One of the biggest advantages that PCs running Microsoft (NASDAQ:MSFT) Windows have over Google's (NASDAQ:GOOG)(NASDAQ:GOOGL) Chromebooks is the enormous amount of productivity software available for the platform. While Chromebooks have found success in the education market thanks to their low cost and simplicity, businesses and consumers who need specific software have been largely unable to use Chromebooks in the place of traditional Windows PCs.
Adobe Systems' line of ubiquitous creative products are examples of software unavailable to Chromebook users, although not for long, at least for Adobe's education customers. Adobe is offering a streaming version of Photoshop, which will run in the cloud as opposed to on a local machine, to its education subscribers, and the success of the program could lead to wider availability and the inclusion of other pieces of Adobe software. Chromebooks, along with Windows PCs with the Chrome browser, will be able to run the streaming version of Photoshop.
The concept of streaming, cloud-based software that can be run on any machine, from low-end Chromebooks to high-end PCs, is certainly an alluring one. But there are limitations, and while bringing Photoshop to Chromebooks seems like a coup for Google in its war with Microsoft Windows, it may not be as big a deal as it seems.
A Chromebook for productivity?
The streaming version of Photoshop, which will be in beta as Adobe tests the technology, has almost all of the features of the desktop version. It's missing features that require GPU acceleration, and it initially won't work with scanners or printers. Other than that, the versions are basically identical.
Except, of course, for the fact that the streaming version requires an Internet connection at all times, as Photoshop will actually be running on Adobe's servers. The big question is whether or not the software will be responsive enough for serious use. When a user clicks his mouse, that input must be sent to Adobe's servers, where Photoshop processes it, and then sends the resulting output back to the user. How long this all takes, how consistent it is, and the quality of the resulting image will determine the usefulness of the software.
It won't take much lag or image degradation to become frustrating, especially when the alternative, running the same software natively on a Windows machine, doesn't have these problems. If Adobe can manage to keep lag to a minimum, though, the streaming version of Photoshop may be fine for more casual users.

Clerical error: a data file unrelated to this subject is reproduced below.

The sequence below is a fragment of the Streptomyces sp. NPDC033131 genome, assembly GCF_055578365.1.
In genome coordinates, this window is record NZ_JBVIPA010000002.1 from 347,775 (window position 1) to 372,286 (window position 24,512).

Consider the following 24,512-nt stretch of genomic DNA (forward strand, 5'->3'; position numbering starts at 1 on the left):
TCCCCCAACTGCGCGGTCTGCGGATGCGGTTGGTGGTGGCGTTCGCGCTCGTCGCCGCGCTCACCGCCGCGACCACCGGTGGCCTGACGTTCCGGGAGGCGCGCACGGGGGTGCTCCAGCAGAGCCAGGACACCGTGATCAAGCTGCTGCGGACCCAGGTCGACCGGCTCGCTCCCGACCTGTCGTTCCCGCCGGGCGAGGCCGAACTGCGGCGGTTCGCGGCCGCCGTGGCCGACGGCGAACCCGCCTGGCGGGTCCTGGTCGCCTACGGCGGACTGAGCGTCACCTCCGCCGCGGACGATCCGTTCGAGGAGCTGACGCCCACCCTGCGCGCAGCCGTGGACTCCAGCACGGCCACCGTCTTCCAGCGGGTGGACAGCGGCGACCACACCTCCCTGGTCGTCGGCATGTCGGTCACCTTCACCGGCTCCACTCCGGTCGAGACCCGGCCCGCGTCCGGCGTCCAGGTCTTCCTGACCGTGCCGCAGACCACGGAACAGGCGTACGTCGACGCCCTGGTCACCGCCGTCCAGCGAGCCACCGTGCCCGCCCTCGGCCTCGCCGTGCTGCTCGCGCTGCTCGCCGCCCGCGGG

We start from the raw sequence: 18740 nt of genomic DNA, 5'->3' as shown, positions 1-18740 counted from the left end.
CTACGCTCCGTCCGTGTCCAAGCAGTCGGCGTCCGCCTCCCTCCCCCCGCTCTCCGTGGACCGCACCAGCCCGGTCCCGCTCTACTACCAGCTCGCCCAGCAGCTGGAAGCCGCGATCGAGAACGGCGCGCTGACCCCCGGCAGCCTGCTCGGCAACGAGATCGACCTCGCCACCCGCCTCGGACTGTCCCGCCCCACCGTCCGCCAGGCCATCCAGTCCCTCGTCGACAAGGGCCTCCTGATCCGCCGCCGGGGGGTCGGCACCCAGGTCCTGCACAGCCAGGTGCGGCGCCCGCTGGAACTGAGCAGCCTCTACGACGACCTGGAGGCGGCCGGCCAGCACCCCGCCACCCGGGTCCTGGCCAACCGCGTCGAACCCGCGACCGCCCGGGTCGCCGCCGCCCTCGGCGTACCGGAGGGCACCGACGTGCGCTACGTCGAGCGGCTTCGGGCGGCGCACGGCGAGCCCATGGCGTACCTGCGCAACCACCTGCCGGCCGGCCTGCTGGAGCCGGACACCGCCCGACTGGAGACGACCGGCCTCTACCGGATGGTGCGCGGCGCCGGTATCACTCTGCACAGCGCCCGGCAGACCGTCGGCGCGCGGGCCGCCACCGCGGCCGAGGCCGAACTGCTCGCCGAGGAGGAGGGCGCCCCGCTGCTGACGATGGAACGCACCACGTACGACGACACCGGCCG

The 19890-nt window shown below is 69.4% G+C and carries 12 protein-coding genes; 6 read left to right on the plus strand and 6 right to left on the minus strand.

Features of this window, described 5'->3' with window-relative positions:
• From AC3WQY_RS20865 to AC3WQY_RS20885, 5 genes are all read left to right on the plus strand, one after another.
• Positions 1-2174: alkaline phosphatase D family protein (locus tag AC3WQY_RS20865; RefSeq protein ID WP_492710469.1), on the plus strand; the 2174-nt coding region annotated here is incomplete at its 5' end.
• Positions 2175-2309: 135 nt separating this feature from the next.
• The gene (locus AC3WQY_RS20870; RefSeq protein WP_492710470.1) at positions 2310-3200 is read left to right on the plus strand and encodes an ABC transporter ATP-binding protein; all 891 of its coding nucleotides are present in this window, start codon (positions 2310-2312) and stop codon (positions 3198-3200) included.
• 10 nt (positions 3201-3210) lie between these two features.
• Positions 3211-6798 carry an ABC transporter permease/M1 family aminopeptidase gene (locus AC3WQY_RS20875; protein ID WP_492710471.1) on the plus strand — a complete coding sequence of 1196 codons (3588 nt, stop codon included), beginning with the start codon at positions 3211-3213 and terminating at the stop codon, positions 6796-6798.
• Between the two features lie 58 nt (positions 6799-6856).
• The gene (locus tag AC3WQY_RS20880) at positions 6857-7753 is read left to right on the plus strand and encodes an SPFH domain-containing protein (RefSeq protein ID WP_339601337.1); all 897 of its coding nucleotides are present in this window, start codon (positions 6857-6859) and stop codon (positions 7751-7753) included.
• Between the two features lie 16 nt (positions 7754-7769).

Is Windows in trouble?
While streaming Photoshop and other Adobe software may be acceptable for casual users, I doubt professional users will opt for what will likely be a second-rate experience. Adobe's software isn't cheap; Photoshop costs $10 per month, and the whole creative suite costs $50 per month for individuals. The low price of a Chromebook, then, doesn't really factor into the decision.
The streaming version of Adobe's software makes the company's products more accessible for its subscribers, but I doubt that it will replace the normal version for very many users. Professional users won't be dumping their Windows PCs or their Macs, running desktop versions of Photoshop, in favor of a streaming solution any time soon, and the very casual users that bringing Photoshop to Chromebooks may attract are unlikely to pay the high price of an Adobe subscription.
Photoshop is coming to Chromebooks, but the limitations of software streaming from the cloud make this development unlikely to give Chromebooks a boost among serious users of Adobe's software. It could make Chromebooks appear even more attractive to education customers, but with Windows laptops now matching Chromebooks on price, it may not matter very much. For professional users, Chromebooks are still not a viable replacement for a PC.
Timothy Green has no position in any stocks mentioned. The Motley Fool recommends Adobe Systems, Google (A shares), and Google (C shares). The Motley Fool owns shares of Google (A shares), Google (C shares), and Microsoft. Try any of our Foolish newsletter services free for 30 days. We Fools may not all hold the same opinions, but we all believe that considering a diverse range of insights makes us better investors. The Motley Fool has a disclosure policy.